Dialogue You'll Not Likely Hear in (Contemporary) Movies

Inspired by this thread.

I was watching Stigmata the other day and this took me out of the story. The phone rings (a land line), and the girl answers it, “hey Mom”. The mother asks, “how did you know it was me?”

About a minute later the girl says, “hold on a minute, I need to change phones.” She then goes to the phone in the kitchen.

That probably won’t happen again.

Any others?

Are you talking exclusively about technology, or societal morality as well?

If the latter, then the entire dialogue of the last 30 minutes of The Lady Eve (about her former paramours) would apply. Ditto all of the Doris Day romcom’s. Ditto My Favorite Wife, The Awful Truth, etc.

I’ve had occasion to answer the phone with “The call is coming from inside the house!”

“Everyone ready fro church? Let’s go!”

Mostly technical stuff, but anything can be added I suppose.

“Look out! He’s Soviet!”


Do people not go to church anymore?

Summer Rental is still one of my favorite movies. There’s a scene where John Candy is trying to adjust rabbit ears in vain, trying to get a clear picture on the black & white TV.

You won’t see that much anymore.

Scandals involving unwed mothers won’t be huge plot points anymore.

Yeah, just not 'Fro Church.

If I was reading a book or a screen play where a parent said that line, I’d completely assume it was set in the 1950s or something. Do people not go to church anymore? No, of course they do. Is it very commonplace for Mom and Dad to get their children into their Sunday best, corral them all into the family station wagon, and go to church every weekend? No, it’s perceived as being a much less common occurence.

I wonder if many younger people today would know straight away the significance of someone receiving a telegram in older movies. By that I mean it used to be shorthand - woman opens the door to finding someone waiting to deliver a telegram, drops to her knees, shrieks and wails. We don’t need to be told she’s got a boy in the war - or had one, anyway. How soon until the screenwriters for period pieces have to make it more clear?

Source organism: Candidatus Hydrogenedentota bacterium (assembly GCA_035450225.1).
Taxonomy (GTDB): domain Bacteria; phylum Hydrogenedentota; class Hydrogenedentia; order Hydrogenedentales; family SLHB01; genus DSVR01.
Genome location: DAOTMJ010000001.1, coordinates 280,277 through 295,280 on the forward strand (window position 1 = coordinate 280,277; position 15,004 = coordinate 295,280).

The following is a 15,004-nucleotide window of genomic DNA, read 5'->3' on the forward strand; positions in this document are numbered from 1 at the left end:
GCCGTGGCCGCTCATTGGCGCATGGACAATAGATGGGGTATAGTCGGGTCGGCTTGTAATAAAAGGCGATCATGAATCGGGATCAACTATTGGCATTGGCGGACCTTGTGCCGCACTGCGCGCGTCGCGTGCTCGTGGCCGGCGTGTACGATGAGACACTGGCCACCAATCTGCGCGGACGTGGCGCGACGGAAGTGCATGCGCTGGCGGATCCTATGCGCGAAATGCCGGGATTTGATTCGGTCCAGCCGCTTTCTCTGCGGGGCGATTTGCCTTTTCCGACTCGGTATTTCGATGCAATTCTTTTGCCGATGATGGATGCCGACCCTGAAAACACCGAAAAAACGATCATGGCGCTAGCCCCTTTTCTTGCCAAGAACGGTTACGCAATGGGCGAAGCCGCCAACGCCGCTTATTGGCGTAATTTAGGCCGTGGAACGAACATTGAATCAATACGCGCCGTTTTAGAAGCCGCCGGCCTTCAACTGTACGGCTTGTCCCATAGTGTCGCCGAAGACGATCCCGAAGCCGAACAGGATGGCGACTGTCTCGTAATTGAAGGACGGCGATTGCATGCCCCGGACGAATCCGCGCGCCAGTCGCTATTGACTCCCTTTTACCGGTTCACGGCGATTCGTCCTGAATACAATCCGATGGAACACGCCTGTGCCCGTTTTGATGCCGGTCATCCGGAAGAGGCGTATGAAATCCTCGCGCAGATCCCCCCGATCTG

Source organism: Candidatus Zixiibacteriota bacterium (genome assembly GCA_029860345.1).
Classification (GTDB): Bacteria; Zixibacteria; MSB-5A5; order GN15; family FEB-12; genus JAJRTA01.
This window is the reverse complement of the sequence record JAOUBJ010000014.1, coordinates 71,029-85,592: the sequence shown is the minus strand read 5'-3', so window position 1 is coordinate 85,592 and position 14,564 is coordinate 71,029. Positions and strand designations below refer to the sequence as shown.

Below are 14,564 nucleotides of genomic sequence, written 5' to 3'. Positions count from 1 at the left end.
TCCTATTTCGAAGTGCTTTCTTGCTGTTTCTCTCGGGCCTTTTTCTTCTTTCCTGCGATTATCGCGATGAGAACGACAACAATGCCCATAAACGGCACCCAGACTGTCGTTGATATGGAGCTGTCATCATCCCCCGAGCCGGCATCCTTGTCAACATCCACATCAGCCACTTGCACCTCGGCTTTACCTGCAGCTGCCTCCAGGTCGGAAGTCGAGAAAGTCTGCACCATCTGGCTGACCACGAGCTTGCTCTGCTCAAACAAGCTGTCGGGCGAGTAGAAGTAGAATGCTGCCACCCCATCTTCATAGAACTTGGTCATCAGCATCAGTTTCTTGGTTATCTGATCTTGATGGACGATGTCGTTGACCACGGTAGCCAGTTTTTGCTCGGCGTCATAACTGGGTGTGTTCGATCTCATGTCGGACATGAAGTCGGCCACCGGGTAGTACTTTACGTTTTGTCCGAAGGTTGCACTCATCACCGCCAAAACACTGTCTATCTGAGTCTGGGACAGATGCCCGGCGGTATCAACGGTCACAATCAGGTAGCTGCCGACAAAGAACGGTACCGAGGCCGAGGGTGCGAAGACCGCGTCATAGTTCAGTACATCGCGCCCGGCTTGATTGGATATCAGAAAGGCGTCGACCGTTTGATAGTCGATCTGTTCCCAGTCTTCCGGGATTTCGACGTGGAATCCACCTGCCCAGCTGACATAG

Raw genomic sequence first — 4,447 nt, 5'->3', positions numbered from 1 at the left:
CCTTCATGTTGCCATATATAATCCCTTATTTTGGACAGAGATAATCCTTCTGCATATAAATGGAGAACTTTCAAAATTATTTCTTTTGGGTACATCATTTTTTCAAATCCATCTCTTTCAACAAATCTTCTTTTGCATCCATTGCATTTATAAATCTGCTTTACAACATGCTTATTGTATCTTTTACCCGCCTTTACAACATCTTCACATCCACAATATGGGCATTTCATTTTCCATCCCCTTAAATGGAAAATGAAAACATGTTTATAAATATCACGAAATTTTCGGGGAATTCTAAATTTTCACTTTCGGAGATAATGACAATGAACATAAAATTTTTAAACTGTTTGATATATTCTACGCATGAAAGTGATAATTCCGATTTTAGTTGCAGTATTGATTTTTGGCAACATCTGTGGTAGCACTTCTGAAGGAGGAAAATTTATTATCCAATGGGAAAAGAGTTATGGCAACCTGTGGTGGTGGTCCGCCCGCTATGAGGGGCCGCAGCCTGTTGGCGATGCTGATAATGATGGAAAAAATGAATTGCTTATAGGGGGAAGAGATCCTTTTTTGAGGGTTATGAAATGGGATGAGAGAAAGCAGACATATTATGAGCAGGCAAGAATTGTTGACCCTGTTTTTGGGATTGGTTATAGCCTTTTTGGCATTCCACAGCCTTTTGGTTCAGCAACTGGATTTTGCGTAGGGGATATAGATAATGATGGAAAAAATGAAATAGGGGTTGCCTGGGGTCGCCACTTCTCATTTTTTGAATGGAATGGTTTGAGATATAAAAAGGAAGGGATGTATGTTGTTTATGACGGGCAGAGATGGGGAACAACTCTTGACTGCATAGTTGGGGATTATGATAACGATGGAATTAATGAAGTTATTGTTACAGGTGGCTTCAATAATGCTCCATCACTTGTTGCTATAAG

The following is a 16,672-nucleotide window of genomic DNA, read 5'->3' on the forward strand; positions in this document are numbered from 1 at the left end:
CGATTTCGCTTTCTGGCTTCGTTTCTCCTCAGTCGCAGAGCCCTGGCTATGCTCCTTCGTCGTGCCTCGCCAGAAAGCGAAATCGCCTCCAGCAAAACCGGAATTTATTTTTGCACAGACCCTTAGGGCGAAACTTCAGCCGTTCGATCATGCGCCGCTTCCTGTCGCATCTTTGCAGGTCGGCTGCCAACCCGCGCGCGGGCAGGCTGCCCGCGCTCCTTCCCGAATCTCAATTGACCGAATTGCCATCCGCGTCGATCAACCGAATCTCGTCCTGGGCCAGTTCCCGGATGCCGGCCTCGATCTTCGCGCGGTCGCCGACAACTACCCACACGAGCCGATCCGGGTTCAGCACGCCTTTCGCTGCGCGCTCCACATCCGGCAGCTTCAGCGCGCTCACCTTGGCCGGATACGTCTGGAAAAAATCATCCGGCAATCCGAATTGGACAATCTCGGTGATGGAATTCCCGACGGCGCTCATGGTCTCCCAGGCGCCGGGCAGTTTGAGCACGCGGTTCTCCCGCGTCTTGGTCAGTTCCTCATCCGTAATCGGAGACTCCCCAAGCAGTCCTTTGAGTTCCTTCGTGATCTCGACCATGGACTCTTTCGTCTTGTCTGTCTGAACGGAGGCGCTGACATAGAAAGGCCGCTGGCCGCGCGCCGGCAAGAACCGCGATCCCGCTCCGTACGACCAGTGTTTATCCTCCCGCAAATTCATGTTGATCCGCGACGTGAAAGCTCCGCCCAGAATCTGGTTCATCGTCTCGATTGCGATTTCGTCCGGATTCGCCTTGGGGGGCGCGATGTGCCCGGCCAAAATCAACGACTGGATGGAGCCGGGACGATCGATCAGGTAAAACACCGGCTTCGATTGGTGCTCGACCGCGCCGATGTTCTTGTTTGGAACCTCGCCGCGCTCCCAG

(common-place-ness of regular church attendance by families)

This of course depends on where you live and your reference pool. :slight_smile:

Groucho as Rufus T. Firefly in Duck Soup:
“My father was a little headstrong, my mother was a little armstrong. The Headstrongs married the Armstrongs, and that’s why darkies were born.”

I’ve only seen that in one movie, and it’s not all that old. Maybe I don’t watch enough old movies.

But I’ve seen plenty of movies where a telegram is delivered.

There was an old Mickey Rooney movie I saw years back, where he said to Judy Garland “Pardon my boner,” meaning mistake, or error. I don’t think you’ll hear that conversation much in contemporary (family) movies.

It seems pretty common TV Tropes has a page dedicated to the Death Noticification trope.

Relevant part:

You won’t hear people referring to a thing, person, or experience as being “gay,” or to having a “gay old time” (meaning happy or fun).

Well alrighty then. I’ve seen about half of the movies in their examples list. I only remembered one, though.

The Death Notification thing has happened in real life.

In her book Who Gets the Drumstick?* Helen(North)Beardsley described seeing her priest arrive and walk to her door. Pregnant with her eighth child she opened the door and asked him “Is this an official visit Father?” and he told her it was.

*The book that the movie(s) *Yours, Mine, and Ours *were loosely based on.

And it’s still done the same way. For good reasons. Very good reasons.

(Sorry for the sad tone of the post… …)

We now return to our regularly scheduled thread